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From The Franklin's Tale, lines 511-530:
An agreement on the vanishment of the black costal rocks
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From The Canterbury Tales:
The Franklin's Tale
lines 531-552: The two brothers and the wizard go back to Brittany

       Upon the morwe, whan that it was day,
To Britaigne tooke they the righte way,
Aurelius and this magicien bisyde,
And been descended ther they wolde abyde.
535And this was, as thise bookes me remembre,
The colde, frosty sesoun of Decembre.
       Phebus wax old, and hewed lyk latoun,
That in this hoote declynacioun
Shoon as the burned gold, and stremes brighte;
540But now in Capricorn adoun he lighte,
Where as he shoon ful pale, I dar wel seyn.
The bittre frostes, with the sleet and reyn,
Destroyed hath the grene in every yerd;
Janus sit by the fyr, with double berd,
545And drynketh of his bugle horn the wyn.
Biforn hym stant brawen of the tusked swyn,
And "Nowel" crieth every lusty man.
       Upon the morrow, when it was full day,
To Brittany took they the nearest way,
Aurelius, with this wizard at his side,
And thus they came to where they would abide;
535And that was, as the books say, I remember,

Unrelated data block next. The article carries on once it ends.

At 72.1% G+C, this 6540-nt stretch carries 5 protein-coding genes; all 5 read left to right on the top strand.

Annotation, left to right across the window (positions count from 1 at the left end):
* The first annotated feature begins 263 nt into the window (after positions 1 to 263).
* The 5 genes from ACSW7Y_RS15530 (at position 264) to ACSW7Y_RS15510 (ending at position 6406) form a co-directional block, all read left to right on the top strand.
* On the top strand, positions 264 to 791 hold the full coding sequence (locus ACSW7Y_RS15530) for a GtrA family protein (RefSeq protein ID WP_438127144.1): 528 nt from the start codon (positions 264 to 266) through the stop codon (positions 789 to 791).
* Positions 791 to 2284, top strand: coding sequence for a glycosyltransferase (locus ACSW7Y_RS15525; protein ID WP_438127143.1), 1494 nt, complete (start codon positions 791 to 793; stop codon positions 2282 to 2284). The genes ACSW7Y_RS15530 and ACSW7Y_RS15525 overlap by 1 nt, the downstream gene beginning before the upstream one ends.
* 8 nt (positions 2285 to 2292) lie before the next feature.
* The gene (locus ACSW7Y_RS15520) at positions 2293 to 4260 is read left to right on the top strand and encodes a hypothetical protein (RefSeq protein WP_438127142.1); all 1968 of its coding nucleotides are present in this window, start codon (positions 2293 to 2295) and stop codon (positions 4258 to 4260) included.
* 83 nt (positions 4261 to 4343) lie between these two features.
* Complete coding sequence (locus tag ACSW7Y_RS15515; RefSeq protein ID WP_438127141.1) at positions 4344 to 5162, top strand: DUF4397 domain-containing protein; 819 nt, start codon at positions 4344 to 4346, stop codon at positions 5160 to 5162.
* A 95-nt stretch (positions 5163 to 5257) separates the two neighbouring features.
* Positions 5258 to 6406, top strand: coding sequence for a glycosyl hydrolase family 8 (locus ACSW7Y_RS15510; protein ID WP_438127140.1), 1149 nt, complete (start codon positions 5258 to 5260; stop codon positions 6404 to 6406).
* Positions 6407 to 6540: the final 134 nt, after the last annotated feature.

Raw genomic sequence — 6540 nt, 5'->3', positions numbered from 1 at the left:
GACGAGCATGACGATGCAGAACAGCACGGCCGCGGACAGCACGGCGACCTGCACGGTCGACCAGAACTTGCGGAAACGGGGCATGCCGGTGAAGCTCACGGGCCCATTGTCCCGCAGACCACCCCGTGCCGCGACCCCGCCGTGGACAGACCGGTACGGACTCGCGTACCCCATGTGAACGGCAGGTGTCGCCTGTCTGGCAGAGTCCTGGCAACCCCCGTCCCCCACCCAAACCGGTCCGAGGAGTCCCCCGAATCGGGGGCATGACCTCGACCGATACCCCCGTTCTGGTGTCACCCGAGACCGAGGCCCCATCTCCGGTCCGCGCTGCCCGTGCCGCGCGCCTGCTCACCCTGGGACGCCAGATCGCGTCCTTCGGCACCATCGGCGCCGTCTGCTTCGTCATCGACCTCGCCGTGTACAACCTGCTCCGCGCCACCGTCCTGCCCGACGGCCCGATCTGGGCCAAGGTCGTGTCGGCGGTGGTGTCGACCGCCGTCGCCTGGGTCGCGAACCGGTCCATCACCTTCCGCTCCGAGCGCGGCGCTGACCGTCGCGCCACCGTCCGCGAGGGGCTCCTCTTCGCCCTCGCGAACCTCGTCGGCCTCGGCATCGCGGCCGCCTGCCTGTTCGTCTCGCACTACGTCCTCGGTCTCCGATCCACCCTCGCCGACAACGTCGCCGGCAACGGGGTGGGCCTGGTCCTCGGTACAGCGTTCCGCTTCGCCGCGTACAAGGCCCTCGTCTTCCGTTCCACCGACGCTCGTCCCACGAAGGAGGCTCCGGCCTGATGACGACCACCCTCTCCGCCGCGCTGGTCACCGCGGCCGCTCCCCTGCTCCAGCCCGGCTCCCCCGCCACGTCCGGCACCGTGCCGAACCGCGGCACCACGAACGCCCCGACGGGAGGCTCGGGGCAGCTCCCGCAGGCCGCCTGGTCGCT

The cold and frosty season of December.
       Phoebus was old and coloured like pale brass,
That in hot declination coloured was
And shone like burnished gold with streamers bright;
540But now in Capricorn did he alight,
Wherein he palely shone, I dare explain.
The bitter frosts, with all the sleet and rain,
Had killed the green of every garden-yard.
Janus sat by the fire, with double beard,
545And drained from out his bugle horn the wine.
Before him stood the brawn of tusked swine,
And "Noel!" cried then every lusty man.
       Aurelius, in al that evere he kan,
Dooth to his master chiere and reverence,
550And preyeth hym to doon his diligence
To bryngen hym out of his peynes smerte,
Or with a swerd that he wolde slitte his herte.
       Aurelius, in all that he could plan,
Did to this master cheerful reverence,
550And prayed of him he'd use all diligence
To bring him from his pains that so did smart,
Or else with sword that he would slit his heart.

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From The Franklin's Tale, lines 553-588:
The wizard performs his conjuring: the black costal rocks are vanished